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String matching in Perl with Regular Expressions

Some languages used adaptive or overridden operator to perform a task depending on the operands - for example in Java, the "+" operator adds numbers, but concatenates strings, and in PHP the == operator compares numbers or strings, depending on the operand types. But in Perl 5, it's often up to the programmer to decide between a series of operators - the "+" always adds numbers and "." concatenates strings, with Perl converting the incoming data to the type needed for the operation, for example.

The need for careful choice of operator also applies for comparisons in Perl 5:
== != < <= > and >= compare numbers
eq ne lt le gt and ge compare text strings
=~ and !~ match a string against a pattern.

Matching a string against a pattern (known as a regular expression) is a very powerful feature indeed of Perl. Regular expressions originated in utilities such as grep, awk, sed and vi, and were then extended in egrep. With Perl, they have been extended even further - MUCH further - and they're at the heart of the language. It's said the imitation is the sincerest form of flattery, and you'll find Perl style regular expressions elsewhere too - in languages such as Java, Python and PHP.

Regular expressions contain many elements that you may use to match against a string, and in order to help newcomers to learn them, I divide the elements down into a series of groupings. There are literal characters that must match exactly - things like the @ of an email address. There are character groups - things like \d to match any digit. There are counts to tell the regular expression engine how many times the previous element occurs - things like {1,2} meaning once or twice. And there are anchors which let you specify whether you're looking at the beininning or the end of a string, or anywhere within it. Finally (for this intoduction) you can bracket parts of your regular expression to indicate that you want to capture parts of the incoming string that match THAT part of the expression.

It's much better explained in a table of element types, and with an example. And here's a program written to show Perl's regular expressions in use matching a British Postcode, which includes most of the elements:

=head1 Regular Expression Elements
   
* Anchors (or zero width assertions) - ^ $ (starts, end)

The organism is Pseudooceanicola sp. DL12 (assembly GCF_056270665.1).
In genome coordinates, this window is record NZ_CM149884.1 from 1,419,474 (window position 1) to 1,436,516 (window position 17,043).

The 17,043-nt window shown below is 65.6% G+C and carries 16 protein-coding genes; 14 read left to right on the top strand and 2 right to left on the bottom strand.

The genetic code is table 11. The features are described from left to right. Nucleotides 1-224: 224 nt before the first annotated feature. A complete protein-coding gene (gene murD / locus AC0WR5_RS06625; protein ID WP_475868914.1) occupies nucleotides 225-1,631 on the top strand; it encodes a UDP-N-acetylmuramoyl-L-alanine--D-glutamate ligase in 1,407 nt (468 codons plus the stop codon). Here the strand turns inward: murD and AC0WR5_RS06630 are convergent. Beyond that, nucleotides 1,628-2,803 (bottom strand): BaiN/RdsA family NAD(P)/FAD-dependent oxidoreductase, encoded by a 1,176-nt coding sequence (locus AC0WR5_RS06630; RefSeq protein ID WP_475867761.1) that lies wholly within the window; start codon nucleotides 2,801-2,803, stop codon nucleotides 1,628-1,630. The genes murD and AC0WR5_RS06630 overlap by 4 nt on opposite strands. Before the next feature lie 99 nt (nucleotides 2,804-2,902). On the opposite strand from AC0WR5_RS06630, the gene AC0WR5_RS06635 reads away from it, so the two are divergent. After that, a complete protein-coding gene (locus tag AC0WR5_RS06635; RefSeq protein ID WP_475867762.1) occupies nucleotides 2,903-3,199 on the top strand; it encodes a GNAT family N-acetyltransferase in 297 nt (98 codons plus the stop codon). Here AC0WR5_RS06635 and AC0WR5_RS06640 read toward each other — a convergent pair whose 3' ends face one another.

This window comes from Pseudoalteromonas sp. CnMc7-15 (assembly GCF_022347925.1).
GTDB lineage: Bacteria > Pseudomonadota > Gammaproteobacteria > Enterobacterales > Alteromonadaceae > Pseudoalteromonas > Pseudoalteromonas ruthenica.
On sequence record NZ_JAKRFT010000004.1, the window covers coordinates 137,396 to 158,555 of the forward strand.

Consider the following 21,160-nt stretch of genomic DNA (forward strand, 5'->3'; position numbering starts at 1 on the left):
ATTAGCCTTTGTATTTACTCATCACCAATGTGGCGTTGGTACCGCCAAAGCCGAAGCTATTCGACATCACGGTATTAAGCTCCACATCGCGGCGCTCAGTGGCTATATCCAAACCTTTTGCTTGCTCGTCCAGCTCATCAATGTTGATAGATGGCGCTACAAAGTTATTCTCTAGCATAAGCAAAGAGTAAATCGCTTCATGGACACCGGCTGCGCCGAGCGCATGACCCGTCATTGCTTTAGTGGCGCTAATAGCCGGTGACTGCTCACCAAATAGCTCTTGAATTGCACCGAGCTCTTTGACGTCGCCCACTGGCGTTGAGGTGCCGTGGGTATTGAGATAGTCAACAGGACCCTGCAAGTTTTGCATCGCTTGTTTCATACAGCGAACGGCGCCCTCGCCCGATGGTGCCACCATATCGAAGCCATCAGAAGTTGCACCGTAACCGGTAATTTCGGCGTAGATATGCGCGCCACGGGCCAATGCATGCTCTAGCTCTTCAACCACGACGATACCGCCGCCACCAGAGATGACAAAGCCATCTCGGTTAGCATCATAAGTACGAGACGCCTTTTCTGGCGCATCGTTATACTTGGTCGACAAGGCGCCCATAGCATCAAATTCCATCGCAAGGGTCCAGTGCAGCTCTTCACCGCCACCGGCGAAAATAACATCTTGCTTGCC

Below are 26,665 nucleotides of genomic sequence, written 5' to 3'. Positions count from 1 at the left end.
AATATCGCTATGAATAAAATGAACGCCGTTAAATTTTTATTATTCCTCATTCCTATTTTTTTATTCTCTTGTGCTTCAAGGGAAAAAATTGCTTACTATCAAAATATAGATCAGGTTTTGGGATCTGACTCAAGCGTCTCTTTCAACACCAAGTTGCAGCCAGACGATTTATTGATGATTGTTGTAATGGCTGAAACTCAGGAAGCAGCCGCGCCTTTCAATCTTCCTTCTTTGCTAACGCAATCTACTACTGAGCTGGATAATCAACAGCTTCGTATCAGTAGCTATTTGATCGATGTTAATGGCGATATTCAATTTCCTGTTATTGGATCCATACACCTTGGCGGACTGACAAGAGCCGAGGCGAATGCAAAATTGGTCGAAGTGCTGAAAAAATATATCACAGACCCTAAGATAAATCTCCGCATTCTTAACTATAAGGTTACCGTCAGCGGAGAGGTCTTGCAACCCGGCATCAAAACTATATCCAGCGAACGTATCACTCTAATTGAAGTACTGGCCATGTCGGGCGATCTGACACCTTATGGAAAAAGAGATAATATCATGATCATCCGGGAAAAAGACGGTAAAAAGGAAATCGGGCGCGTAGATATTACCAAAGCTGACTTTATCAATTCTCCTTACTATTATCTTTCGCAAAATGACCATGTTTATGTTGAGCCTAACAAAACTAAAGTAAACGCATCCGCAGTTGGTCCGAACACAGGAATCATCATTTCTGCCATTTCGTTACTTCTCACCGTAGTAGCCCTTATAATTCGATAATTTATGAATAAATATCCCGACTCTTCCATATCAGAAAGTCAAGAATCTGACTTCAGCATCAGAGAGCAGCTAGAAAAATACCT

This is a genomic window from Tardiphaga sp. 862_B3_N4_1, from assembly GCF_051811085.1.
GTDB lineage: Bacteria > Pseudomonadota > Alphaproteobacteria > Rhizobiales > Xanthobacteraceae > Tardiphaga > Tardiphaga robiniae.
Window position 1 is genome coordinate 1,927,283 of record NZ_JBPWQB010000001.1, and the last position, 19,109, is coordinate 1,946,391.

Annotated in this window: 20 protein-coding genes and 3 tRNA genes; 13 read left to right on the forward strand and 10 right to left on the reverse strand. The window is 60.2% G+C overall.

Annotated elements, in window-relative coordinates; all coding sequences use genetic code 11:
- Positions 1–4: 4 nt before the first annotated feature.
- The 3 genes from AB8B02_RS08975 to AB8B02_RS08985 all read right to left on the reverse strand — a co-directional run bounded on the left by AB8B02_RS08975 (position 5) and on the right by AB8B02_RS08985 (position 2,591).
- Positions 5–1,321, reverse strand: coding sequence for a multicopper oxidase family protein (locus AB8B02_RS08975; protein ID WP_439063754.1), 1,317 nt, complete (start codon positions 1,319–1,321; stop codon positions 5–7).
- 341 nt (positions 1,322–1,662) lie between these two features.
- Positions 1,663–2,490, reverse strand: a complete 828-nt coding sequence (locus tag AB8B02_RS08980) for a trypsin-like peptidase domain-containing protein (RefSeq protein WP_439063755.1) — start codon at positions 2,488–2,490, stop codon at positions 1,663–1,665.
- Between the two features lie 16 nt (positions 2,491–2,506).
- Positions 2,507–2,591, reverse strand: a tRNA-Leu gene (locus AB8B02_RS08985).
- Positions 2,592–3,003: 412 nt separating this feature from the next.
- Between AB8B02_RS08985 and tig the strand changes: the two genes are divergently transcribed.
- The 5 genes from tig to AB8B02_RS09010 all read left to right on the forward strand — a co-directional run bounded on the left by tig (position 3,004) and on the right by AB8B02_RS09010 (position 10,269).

* Character groups - [A-Z], [0-9A-Z] [AEIOU] [^AEIOU]
   \d \s \w \D \S \W
   [[:digit:]] [^[:xdigit:]]
   .
* Literal characters - X x 3 \. \[ \? \\
* counts - ? + * {2} {1,2}
* Interesting bits (or capture parentheses) - ()
   
=cut
   
while ($postcode = ) {
   
if ($postcode =~ /^\s*([A-Z]{1,2})\d[0-9A-Z]?\s+\d[A-Z]{2}\s*$/) {
   print "Yeah ... $1 area ...\n";
} else {
   print "Nah ...\n";
}
}


Here's how that code runs:

Dorothy: grahamellis$ perl pcre
SN12 7NY
Yeah ... SN area ...
G12 6TH
Yeah ... G area ...
NPT1 6YH
Nah ...
Dorothy: grahamellis$


We run complete days on regular expressions and have many more details available on our web site. There's even a complete page on Perl Regular Expressions especially.
(written 2008-10-20, updated 2008-11-02)

 
Associated topics are indexed as below, or enter http://melksh.am/nnnn for individual articles
P205 - Perl - Initial String Handling
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  [3547] Using Perl to generate multiple reports from a HUGE file, efficiently - (2011-12-09)
  [3411] Single and double quotes strings in Perl - what is the difference? - (2011-08-30)
  [3005] Lots of ways of doing it in Perl - printing out answers - (2010-10-19)
  [2963] Removing the new line with chop or chomp in Perl - what is the difference? - (2010-09-21)
  [2832] Are you learning Perl? Some more examples for you! - (2010-06-27)
  [2816] Intelligent Matching in Perl - (2010-06-18)
  [2798] Perl - skip the classics and use regular expressions - (2010-06-08)
  [1860] Seven new intermediate Perl examples - (2008-10-30)
  [1608] Underlining in Perl and Python - the x and * operator in use - (2008-04-12)
  [1195] Regular Express Primer - (2007-05-20)
  [987] Ruby v Perl - interpollating variables - (2006-12-15)
  [970] String duplication - x in Perl, * in Python and Ruby - (2006-12-07)
  [324] The backtick operator in Python and Perl - (2005-05-25)
  [254] x operator in Perl - (2005-03-22)
  [31] Here documents - (2004-08-28)

Q802 - Object Orientation and General technical topics - Regular Expression Elements
  [4763] Regex Reference sheet - (2017-10-10)
  [4505] Regular Expressions for the petrified - in Ruby - (2015-06-03)
  [2804] Regular Expression Myths - (2010-06-13)
  [1799] Regular Expressions in PHP - (2008-09-16)
  [1766] Diagrams to show you how - Tomcat, Java, PHP - (2008-08-22)
  [1480] Next course - 7th January 2008, Regular Expressions - (2007-12-21)
  [453] Commenting Perl regular expressions - (2005-09-30)


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